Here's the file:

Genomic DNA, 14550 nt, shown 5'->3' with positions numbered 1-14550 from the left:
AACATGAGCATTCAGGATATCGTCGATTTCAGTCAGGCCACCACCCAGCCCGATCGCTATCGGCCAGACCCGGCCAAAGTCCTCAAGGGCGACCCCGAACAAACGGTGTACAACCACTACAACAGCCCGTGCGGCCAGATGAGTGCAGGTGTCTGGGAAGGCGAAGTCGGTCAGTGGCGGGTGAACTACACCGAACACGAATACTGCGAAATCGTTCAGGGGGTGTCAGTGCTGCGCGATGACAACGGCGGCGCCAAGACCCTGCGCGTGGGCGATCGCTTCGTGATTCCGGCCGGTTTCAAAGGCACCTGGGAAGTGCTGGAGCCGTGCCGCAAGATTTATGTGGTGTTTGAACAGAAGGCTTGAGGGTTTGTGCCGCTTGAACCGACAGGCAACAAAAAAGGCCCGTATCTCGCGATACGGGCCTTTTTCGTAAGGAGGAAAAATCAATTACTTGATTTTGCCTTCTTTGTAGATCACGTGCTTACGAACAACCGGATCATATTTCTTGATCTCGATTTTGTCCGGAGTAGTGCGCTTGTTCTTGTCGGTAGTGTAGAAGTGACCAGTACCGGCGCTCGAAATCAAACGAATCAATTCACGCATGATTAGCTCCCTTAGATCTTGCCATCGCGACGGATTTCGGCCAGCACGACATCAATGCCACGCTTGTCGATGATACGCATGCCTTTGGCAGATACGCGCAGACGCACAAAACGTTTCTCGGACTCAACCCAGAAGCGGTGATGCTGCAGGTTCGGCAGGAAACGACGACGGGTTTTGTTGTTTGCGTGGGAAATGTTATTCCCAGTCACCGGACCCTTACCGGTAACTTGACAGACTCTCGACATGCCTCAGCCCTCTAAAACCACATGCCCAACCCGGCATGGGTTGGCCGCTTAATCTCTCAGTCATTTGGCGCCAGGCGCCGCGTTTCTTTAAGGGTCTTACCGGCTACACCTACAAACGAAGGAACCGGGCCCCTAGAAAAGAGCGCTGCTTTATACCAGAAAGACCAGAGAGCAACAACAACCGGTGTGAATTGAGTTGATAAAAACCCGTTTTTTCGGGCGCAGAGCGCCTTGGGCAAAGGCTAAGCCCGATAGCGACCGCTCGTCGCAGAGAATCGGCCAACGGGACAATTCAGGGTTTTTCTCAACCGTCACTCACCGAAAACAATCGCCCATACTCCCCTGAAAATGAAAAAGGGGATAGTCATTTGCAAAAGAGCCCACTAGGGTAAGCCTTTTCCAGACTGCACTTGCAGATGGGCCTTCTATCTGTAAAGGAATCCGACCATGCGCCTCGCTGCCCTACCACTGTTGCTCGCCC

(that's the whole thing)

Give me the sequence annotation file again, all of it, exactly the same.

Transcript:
Genomic DNA, 14550 nt, shown 5'->3' with positions numbered 1-14550 from the left:
AACATGAGCATTCAGGATATCGTCGATTTCAGTCAGGCCACCACCCAGCCCGATCGCTATCGGCCAGACCCGGCCAAAGTCCTCAAGGGCGACCCCGAACAAACGGTGTACAACCACTACAACAGCCCGTGCGGCCAGATGAGTGCAGGTGTCTGGGAAGGCGAAGTCGGTCAGTGGCGGGTGAACTACACCGAACACGAATACTGCGAAATCGTTCAGGGGGTGTCAGTGCTGCGCGATGACAACGGCGGCGCCAAGACCCTGCGCGTGGGCGATCGCTTCGTGATTCCGGCCGGTTTCAAAGGCACCTGGGAAGTGCTGGAGCCGTGCCGCAAGATTTATGTGGTGTTTGAACAGAAGGCTTGAGGGTTTGTGCCGCTTGAACCGACAGGCAACAAAAAAGGCCCGTATCTCGCGATACGGGCCTTTTTCGTAAGGAGGAAAAATCAATTACTTGATTTTGCCTTCTTTGTAGATCACGTGCTTACGAACAACCGGATCATATTTCTTGATCTCGATTTTGTCCGGAGTAGTGCGCTTGTTCTTGTCGGTAGTGTAGAAGTGACCAGTACCGGCGCTCGAAATCAAACGAATCAATTCACGCATGATTAGCTCCCTTAGATCTTGCCATCGCGACGGATTTCGGCCAGCACGACATCAATGCCACGCTTGTCGATGATACGCATGCCTTTGGCAGATACGCGCAGACGCACAAAACGTTTCTCGGACTCAACCCAGAAGCGGTGATGCTGCAGGTTCGGCAGGAAACGACGACGGGTTTTGTTGTTTGCGTGGGAAATGTTATTCCCAGTCACCGGACCCTTACCGGTAACTTGACAGACTCTCGACATGCCTCAGCCCTCTAAAACCACATGCCCAACCCGGCATGGGTTGGCCGCTTAATCTCTCAGTCATTTGGCGCCAGGCGCCGCGTTTCTTTAAGGGTCTTACCGGCTACACCTACAAACGAAGGAACCGGGCCCCTAGAAAAGAGCGCTGCTTTATACCAGAAAGACCAGAGAGCAACAACAACCGGTGTGAATTGAGTTGATAAAAACCCGTTTTTTCGGGCGCAGAGCGCCTTGGGCAAAGGCTAAGCCCGATAGCGACCGCTCGTCGCAGAGAATCGGCCAACGGGACAATTCAGGGTTTTTCTCAACCGTCACTCACCGAAAACAATCGCCCATACTCCCCTGAAAATGAAAAAGGGGATAGTCATTTGCAAAAGAGCCCACTAGGGTAAGCCTTTTCCAGACTGCACTTGCAGATGGGCCTTCTATCTGTAAAGGAATCCGACCATGCGCCTCGCTGCCCTACCACTGTTGCTCGCCC